Sunday, November 16, 2014


You are fucking kidding me right? These satanists (oops, I meant scientists) are diabolically insane!!!

Source Article:
Scientists Turn Bacteria Into DNA Tape Recorders

"By tinkering with its DNA, scientists have converted the common gut
bacterium E. coli into the world’s smallest tape recorder. The newly
designed microbes are engineered in such a way that they are capable
of documenting and storing memories from their environment which can
then be retrieved at a later date. The idea behind these living data
storage devices is that one day, they could be used as tiny health
monitors or environmental sensors.

Scientists have attempted to store useful information in bacterial DNA
before, but only managed to successfully record
all-or-nothingmemories, such as whether a particular stimulus is
present in the environment or not. These digital memories could not
therefore inform us of how long the exposure was, or how much of the
stimulus was present, i.e. analog information. These new cells,
however, are capable of doing just that.

To create their living memory recorders, scientists from the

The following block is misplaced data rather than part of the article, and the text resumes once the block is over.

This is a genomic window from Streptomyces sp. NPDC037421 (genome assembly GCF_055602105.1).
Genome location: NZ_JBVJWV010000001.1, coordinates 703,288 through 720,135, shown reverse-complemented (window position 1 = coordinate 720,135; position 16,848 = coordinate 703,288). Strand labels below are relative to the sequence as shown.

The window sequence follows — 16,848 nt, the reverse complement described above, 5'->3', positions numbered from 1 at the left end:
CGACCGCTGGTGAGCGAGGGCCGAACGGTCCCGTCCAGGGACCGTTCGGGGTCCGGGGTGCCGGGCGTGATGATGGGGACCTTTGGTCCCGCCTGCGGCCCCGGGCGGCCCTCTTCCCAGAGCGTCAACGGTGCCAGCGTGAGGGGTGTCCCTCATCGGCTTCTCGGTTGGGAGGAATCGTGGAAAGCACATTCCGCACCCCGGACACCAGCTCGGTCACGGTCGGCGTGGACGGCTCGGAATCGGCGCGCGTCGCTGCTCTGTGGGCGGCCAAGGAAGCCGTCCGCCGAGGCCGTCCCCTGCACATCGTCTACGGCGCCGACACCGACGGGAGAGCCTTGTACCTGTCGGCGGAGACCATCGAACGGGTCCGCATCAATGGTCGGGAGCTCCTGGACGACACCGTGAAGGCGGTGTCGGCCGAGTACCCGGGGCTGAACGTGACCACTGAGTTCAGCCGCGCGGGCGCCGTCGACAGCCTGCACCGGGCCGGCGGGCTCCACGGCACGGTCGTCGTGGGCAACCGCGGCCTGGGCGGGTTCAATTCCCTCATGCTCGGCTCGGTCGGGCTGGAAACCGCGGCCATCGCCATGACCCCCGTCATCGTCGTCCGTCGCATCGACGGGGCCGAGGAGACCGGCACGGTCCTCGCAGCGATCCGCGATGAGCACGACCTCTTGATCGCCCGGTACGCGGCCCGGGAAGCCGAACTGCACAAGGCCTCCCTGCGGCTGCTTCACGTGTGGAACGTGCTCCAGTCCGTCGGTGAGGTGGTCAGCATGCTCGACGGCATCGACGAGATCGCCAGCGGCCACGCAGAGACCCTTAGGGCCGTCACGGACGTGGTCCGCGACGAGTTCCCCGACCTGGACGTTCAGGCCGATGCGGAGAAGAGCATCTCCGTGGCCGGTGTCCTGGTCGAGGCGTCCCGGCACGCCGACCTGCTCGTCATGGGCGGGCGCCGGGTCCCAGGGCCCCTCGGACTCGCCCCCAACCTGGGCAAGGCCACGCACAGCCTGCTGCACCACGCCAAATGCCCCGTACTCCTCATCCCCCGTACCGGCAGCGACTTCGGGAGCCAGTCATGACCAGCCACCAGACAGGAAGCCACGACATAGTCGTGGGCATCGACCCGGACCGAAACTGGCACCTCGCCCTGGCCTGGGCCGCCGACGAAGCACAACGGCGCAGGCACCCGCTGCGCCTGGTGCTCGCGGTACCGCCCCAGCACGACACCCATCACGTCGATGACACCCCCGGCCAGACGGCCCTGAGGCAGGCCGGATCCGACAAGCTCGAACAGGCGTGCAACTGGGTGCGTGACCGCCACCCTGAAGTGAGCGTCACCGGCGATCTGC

Massachusetts Institute of Technology(MIT) turned to sequences of DNA
found in certain species of bacteria called retrons. Retrons carry the
genetic information for the production of enzymes (biological
catalysts) which generate single strands of DNA that are then inserted
into the bacterium’s genome. Usually, these strands are used by the
bacteria to manipulate their host.

By tinkering with their DNA sequence, the researchers were able to
make retrons that only produce unique DNA sequences when a particular
stimulus, such as light or a chemical, is present. These strands,
which are effectively a record of the experience, are then inserted
into a specific target site within the genome.

“We can target it anywhere in the genome,” says lead scientist Timothy
Lu, “which is why we’re viewing it as a tape recorder, because you can
direct it where that signal is written.”

Because the sequence can be passed on from generation to generation,
the memory gradually accumulates and is stored for the lifetime of the
population. Scientists can then recover this stored information by
sequencing the genome of the organism. By determining how many of the
cells within the population contain the new DNA sequence, they can
work out the magnitude and duration of the signal. The higher the
proportion containing the sequence, the greater the exposure.

The ultimate goal for the researchers is to use this system as a
monitoring device for different environments. Because scientists can
design the cells to respond to a variety of different stimuli,
the potential applications are vast. The organisms could be placed in
the ocean to measure levels of CO2 or pollution, for example.
Alternatively, they could be used in medicine to monitor disease
progression, such as the spread of cancers, by picking up stimuli that
are released by diseased cells."